Game of checkers

Will the net effect be…

This morning the Birmingham Business Journal reported that Cadence Bank will move its headquarters from the historic John Hand Building (corner of First Avenue North and 20th Street downtown) a few blocks north to the Concord Center (Third Avenue North and Richard Arrington Blvd, above). The bank plans to lease about 55,000 SF of space which is being vacated by the law firm Adams and Reese–which in turn is renting space in the Regions Harbert Plaza another few blocks north. No word yet on what happens to the empty space in the John Hand; one can only assume the actual retail bank facility will stay on the ground floor there, although this was unconfirmed.

…greater than zero?

Part of the story here is what happens in any soft real estate market–landlords are offering great deals, and businesses are taking advantage by swapping spaces. But the rest of the story is all-too-familiar downtown: existing local businesses exchanging each other’s spaces, without enough new businesses moving into the mix. It sometimes feels like a static checker board with a fixed set of pieces to play with. We need more than that for a growing, truly vibrant city center (John Hand Building, above).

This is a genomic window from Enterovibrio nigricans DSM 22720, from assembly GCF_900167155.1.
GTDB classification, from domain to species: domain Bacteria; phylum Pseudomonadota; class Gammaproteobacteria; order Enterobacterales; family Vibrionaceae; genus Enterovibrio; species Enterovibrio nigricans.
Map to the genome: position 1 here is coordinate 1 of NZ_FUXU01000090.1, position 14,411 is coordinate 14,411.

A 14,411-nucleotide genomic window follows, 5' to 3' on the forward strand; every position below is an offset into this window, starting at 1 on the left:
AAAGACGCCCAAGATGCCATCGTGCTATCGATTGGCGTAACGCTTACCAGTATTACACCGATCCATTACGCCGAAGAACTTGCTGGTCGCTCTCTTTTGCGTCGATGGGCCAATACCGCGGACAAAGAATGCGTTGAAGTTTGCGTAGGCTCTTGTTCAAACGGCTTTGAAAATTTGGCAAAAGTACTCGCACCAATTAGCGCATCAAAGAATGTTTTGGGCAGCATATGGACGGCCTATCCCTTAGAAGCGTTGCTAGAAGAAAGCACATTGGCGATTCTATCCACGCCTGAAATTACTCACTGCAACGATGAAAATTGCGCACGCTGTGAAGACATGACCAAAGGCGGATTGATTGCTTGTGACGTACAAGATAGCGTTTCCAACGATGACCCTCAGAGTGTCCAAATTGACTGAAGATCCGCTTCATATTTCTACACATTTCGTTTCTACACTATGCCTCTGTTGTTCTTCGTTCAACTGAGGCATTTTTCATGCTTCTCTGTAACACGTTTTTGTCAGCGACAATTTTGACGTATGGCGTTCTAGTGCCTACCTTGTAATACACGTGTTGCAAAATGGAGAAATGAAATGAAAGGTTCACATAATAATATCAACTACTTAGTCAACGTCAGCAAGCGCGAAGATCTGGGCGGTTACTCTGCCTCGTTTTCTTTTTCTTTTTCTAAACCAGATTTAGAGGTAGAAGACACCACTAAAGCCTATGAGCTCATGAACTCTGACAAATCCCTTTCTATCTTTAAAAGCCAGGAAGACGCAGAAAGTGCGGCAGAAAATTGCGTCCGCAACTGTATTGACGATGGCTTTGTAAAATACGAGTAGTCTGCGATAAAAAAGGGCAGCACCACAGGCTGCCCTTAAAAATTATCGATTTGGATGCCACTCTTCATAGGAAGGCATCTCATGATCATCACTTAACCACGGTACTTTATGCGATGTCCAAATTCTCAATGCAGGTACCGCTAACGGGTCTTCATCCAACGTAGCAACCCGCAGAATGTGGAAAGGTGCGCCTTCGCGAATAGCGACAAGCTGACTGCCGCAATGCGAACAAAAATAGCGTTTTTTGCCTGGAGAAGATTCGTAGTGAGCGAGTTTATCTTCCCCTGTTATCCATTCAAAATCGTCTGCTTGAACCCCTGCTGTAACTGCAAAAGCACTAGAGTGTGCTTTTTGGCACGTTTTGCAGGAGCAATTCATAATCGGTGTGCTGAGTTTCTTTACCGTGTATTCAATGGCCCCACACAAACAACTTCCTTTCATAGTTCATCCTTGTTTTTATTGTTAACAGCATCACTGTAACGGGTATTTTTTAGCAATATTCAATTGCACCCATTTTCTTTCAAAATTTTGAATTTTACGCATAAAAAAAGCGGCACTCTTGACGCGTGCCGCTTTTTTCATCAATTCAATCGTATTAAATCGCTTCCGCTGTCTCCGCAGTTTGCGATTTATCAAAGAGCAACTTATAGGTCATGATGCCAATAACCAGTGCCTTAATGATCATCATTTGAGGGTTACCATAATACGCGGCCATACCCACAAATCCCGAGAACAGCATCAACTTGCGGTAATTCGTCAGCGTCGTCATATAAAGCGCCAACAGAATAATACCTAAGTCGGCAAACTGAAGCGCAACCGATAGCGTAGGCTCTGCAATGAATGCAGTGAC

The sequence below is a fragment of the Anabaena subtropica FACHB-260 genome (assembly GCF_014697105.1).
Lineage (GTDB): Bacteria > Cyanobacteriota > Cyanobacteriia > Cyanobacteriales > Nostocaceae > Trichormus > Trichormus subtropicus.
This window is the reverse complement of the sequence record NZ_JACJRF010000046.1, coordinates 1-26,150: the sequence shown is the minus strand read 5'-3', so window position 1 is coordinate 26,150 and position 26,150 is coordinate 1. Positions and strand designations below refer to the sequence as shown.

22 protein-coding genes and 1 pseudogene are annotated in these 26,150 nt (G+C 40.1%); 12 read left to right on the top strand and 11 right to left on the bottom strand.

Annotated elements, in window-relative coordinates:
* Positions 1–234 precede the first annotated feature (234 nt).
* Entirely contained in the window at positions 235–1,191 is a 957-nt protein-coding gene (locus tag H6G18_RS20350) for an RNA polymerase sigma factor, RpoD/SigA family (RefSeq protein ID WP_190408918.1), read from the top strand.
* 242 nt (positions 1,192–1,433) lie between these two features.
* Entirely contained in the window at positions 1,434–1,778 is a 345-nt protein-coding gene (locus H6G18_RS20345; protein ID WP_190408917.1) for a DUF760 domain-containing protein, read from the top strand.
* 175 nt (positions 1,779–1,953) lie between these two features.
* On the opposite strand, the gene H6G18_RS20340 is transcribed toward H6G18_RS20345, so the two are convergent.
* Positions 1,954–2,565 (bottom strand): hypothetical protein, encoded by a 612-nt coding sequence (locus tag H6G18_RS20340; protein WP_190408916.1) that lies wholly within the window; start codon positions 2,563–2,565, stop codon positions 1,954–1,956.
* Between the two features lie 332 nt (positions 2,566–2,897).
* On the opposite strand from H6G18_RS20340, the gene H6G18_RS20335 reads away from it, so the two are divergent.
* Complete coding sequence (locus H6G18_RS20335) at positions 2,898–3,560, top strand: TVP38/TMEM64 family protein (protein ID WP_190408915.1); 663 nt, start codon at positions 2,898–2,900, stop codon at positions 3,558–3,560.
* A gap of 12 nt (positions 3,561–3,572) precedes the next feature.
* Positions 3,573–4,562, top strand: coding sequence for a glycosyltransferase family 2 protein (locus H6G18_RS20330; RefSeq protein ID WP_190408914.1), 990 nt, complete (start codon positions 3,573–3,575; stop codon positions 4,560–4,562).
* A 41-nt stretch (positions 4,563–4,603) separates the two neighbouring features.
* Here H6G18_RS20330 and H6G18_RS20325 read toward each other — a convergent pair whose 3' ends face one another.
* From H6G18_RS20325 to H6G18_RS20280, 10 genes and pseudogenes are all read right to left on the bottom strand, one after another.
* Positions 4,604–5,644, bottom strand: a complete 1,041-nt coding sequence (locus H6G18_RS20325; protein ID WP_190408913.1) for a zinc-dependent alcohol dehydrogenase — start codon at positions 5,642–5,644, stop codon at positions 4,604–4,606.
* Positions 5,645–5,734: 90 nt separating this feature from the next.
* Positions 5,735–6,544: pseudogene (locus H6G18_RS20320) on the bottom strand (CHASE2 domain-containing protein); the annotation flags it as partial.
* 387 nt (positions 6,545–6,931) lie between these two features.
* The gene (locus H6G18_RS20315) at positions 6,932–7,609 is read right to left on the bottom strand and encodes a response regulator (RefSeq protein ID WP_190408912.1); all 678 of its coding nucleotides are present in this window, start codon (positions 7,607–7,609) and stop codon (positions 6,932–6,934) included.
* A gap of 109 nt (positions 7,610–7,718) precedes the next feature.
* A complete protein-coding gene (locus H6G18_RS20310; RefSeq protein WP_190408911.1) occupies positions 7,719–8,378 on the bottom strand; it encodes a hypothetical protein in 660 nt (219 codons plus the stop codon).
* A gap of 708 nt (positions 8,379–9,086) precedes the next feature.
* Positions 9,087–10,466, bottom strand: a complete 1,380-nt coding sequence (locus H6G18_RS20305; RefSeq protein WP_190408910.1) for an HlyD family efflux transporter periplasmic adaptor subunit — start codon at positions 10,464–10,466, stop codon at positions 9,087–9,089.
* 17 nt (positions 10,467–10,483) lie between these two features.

The Pizitz Building redevelopment (rendering, above) was recently poised to go forward with a lead commercial tenant, the Baker Donelson law firm. The deal became stalled, and then unravelled for complex reasons; but the point is that if Baker had moved, they would have left a large gap at the Wells Fargo Tower a few blocks away–with no obvious replacement. Most other proposed Pizitz tenants were also already in the city center.

This is not to say moving, and “swapping places” within a neighborhood is bad. It will always happen. We’ve just got to do a better job of growing the field–so that one building’s gain isn’t another building’s loss.

[thanks to Bayer Properties for the rendering]



8 responses to “Game of checkers

  1. Speaking of Pizitz, I keep hearing that it’s progressing… just without the fanfare (false-start jitters?).

    • Always a tough call for developers to announce projects with fanfare once you’re 95% confident, vs. holding back. I believe that Pizitz is indeed progressing—but you are right, this time without the fanfare until they feel they really nail it down. I hope so at least!

  2. I’ve always figured this was a big reason the city/suburbs competition is so contentious in Birmingham. Very few outside businesses are locating in the metro, so the city center’s best hope for office growth is to entice businesses in the suburbs (and vice versa). Same goes for residents, to a lesser extent.

    • Exactly. It makes for sour relationships between metro municipalities; we’re all “fighting” for pieces of the same, local pie–rather than collectively enticing new businesses/residents that would benefit us all. Thanks.

  3. birmingham, the STILL city

  4. Pingback: Viva downtown | Bhamarchitect's Blog

  5. It’s so easy to only move in a drivethrough on the way home and obtain “dinner” on your family.

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